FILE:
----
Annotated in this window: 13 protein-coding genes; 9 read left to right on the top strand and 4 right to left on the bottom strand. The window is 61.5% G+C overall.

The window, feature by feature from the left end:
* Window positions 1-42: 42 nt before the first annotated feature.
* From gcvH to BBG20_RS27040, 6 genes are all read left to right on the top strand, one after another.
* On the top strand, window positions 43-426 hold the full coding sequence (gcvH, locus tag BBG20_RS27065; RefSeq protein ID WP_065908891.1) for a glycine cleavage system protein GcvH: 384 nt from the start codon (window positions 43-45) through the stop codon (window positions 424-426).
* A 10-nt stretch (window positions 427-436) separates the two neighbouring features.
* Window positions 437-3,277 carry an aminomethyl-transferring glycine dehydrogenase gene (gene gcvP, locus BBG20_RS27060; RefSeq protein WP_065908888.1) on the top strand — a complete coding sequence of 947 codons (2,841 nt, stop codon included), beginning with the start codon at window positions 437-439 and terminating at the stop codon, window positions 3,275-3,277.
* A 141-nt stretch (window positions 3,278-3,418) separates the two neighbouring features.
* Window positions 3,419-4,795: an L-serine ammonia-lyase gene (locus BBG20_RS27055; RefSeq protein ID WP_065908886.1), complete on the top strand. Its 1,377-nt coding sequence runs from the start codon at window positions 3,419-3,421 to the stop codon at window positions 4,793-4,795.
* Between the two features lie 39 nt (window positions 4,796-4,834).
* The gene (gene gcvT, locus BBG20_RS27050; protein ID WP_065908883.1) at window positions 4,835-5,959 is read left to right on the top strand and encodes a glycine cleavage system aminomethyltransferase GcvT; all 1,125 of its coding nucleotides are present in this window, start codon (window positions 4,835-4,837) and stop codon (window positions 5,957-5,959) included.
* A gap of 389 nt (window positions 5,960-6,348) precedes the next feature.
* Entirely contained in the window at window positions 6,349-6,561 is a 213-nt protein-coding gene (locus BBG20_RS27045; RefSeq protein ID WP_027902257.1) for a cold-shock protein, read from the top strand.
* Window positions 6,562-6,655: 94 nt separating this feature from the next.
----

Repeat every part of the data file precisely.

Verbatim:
Annotated in this window: 13 protein-coding genes; 9 read left to right on the top strand and 4 right to left on the bottom strand. The window is 61.5% G+C overall.

The window, feature by feature from the left end:
* Window positions 1-42: 42 nt before the first annotated feature.
* From gcvH to BBG20_RS27040, 6 genes are all read left to right on the top strand, one after another.
* On the top strand, window positions 43-426 hold the full coding sequence (gcvH, locus tag BBG20_RS27065; RefSeq protein ID WP_065908891.1) for a glycine cleavage system protein GcvH: 384 nt from the start codon (window positions 43-45) through the stop codon (window positions 424-426).
* A 10-nt stretch (window positions 427-436) separates the two neighbouring features.
* Window positions 437-3,277 carry an aminomethyl-transferring glycine dehydrogenase gene (gene gcvP, locus BBG20_RS27060; RefSeq protein WP_065908888.1) on the top strand — a complete coding sequence of 947 codons (2,841 nt, stop codon included), beginning with the start codon at window positions 437-439 and terminating at the stop codon, window positions 3,275-3,277.
* A 141-nt stretch (window positions 3,278-3,418) separates the two neighbouring features.
* Window positions 3,419-4,795: an L-serine ammonia-lyase gene (locus BBG20_RS27055; RefSeq protein ID WP_065908886.1), complete on the top strand. Its 1,377-nt coding sequence runs from the start codon at window positions 3,419-3,421 to the stop codon at window positions 4,793-4,795.
* Between the two features lie 39 nt (window positions 4,796-4,834).
* The gene (gene gcvT, locus BBG20_RS27050; protein ID WP_065908883.1) at window positions 4,835-5,959 is read left to right on the top strand and encodes a glycine cleavage system aminomethyltransferase GcvT; all 1,125 of its coding nucleotides are present in this window, start codon (window positions 4,835-4,837) and stop codon (window positions 5,957-5,959) included.
* A gap of 389 nt (window positions 5,960-6,348) precedes the next feature.
* Entirely contained in the window at window positions 6,349-6,561 is a 213-nt protein-coding gene (locus BBG20_RS27045; RefSeq protein ID WP_027902257.1) for a cold-shock protein, read from the top strand.
* Window positions 6,562-6,655: 94 nt separating this feature from the next.